FEMALE BARRISTERS GET MAJORITY OF LEGAL WORK

FEMALE BARRISTERS GET MAJORITY OF LEGAL WORK

THE Fair Work Ombudsman now allocates more than half of its legal work to female barristers, as it aims to achieve gender equality in the workplace.

In FY15, the agency briefed 56 female barristers and 34 men for its legal work, compared to 50 female barristers and 18 men in FY14.

"We have been pushing hard to achieve gender equality in the number of briefs allocated as well as the value of the cases," says Fair Work Ombudsman chief counsel Janine Webster.

Commonwealth agencies are bound by Legal Services Directions to encourage gender equity in the allocation of work, and a recent analysis by the NSW Bar Association suggests the Fair Work Ombudsman has led the way in its approach to equitable briefing.

"We have been edging closer to gender equality over the past few years," says Webster.

"When we receive recommendations from law firms about preferred counsel, a list of names that does not include female options will be rejected. We urge other agencies to follow our lead and set targets."

Webster has a team of 39 in-house lawyers, comprising 28 female lawyers and 11 males, with 31 percent employed part-time.

"Traditionally, many legal practices have put part-time or flexible working arrangements in the too hard basket when it comes to litigation work," Webster says.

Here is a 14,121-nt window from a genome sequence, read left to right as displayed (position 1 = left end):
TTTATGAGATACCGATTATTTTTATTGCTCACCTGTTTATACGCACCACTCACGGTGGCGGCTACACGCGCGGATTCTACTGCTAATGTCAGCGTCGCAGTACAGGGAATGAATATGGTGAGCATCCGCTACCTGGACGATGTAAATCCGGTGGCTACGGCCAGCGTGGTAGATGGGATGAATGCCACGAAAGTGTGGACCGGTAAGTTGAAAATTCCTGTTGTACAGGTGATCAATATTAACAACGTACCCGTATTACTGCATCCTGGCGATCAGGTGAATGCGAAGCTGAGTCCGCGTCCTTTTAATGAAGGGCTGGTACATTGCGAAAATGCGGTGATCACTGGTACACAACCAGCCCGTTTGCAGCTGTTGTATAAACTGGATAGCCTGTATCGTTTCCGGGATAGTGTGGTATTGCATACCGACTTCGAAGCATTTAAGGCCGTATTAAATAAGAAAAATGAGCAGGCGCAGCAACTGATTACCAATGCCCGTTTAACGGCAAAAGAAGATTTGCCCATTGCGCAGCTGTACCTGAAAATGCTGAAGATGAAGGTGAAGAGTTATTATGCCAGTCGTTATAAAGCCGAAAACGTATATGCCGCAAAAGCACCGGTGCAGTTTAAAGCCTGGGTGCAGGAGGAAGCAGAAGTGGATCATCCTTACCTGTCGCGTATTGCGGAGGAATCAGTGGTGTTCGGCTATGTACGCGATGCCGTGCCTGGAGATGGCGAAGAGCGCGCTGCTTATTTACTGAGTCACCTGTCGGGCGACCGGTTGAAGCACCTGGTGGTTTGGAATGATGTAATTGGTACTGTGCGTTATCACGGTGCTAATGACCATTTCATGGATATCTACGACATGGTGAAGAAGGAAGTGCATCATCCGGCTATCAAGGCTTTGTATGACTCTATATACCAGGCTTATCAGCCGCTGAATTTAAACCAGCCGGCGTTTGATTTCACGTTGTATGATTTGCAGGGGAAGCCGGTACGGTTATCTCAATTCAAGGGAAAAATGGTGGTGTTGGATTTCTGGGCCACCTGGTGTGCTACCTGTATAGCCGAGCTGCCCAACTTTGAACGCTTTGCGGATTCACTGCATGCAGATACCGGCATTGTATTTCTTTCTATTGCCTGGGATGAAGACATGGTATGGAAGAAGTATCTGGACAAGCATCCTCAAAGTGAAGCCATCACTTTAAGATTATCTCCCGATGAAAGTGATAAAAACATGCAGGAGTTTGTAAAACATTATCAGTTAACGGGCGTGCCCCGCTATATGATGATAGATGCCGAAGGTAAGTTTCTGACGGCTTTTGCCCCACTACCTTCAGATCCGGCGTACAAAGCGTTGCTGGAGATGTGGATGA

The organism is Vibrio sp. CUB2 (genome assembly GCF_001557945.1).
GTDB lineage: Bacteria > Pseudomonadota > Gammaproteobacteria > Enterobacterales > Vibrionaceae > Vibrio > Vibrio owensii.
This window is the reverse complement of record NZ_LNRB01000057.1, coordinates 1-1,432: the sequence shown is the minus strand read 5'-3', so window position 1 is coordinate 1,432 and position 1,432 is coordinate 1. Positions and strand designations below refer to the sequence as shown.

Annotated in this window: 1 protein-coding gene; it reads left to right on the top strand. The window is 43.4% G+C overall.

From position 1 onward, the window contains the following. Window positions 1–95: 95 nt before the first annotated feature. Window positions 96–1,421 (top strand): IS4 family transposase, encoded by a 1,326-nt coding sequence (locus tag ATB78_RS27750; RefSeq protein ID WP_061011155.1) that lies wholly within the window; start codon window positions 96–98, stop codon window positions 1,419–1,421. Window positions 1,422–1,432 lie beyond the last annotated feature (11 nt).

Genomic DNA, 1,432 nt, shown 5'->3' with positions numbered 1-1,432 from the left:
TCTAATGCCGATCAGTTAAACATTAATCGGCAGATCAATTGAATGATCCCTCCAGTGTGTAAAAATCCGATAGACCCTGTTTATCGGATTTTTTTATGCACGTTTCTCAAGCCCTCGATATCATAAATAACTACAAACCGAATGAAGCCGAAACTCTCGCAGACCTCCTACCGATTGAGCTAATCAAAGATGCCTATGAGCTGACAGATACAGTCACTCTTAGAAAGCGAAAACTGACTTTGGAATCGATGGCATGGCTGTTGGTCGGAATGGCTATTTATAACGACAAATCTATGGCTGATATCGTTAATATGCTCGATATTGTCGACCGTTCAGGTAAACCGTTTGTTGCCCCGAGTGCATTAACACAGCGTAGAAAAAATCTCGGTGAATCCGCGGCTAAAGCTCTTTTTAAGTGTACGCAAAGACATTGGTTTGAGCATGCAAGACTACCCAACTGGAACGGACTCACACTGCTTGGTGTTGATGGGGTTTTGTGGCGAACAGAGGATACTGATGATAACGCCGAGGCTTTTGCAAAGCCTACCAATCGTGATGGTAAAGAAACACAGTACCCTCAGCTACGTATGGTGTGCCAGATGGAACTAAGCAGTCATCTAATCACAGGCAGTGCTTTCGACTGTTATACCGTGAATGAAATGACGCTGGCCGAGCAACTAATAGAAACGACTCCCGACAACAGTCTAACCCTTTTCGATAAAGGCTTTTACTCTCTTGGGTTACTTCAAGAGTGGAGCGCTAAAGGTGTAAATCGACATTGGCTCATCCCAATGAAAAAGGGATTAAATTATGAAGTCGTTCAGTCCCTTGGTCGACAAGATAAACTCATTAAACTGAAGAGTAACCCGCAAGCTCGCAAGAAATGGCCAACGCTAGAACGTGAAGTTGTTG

"Our organisation has been able to put in place supportive and effective arrangements which ensure we retain valuable employees with specialised skills in a way that meets everyone's needs.

"With effective workforce planning, we have been able to create an engaged and talented practice."

The Federal Minister for Employment and Minister for Women, Senator the Hon Michaelia Cash says she has been extremely encouraged by the number of female barristers working at the Fair Work Ombudsman. 

"Gender equality is about women and men realising their potential and contributing equally both at home and in the workplace - to this end the Fair Work Ombudsman's office is setting a fantastic example to other organisations," Cash says.

The Fair Work Ombudsman spent $876,200 in FY15 briefing barristers for its legal work.

Last financial year, the Fair Work Ombudsman commenced 50 litigation proceedings and was successful in securing penalties in more than 90 per cent decisions handed down by the courts.

Help us deliver quality journalism to you.
As a free and independent news site providing daily updates
during a period of unprecedented challenges for businesses everywhere
we call on your support

Does your pay structure answer today's challenges?
Partner Content
If you are not reassessing how your organisation remunerates and rewards employees as a...
Aon
Advertisement

Related Stories

ASIC launches six legal actions against Westpac

ASIC launches six legal actions against Westpac

Australia’s corporate watchdog has launched six civil penalty...

Nuix faces second class action as Phi Finney McDonald enters the fold

Nuix faces second class action as Phi Finney McDonald enters the fold

Data analytics and intelligence software company Nuix (ASX: NXL) is...

ANZ sued by ASIC over alleged lending failures

ANZ sued by ASIC over alleged lending failures

One of the country’s largest banks is in the sights of the Au...

Beach Energy taken to the Federal Court by shareholders

Beach Energy taken to the Federal Court by shareholders

Slater and Gordon (ASX: SGH) has launched a class action against Ad...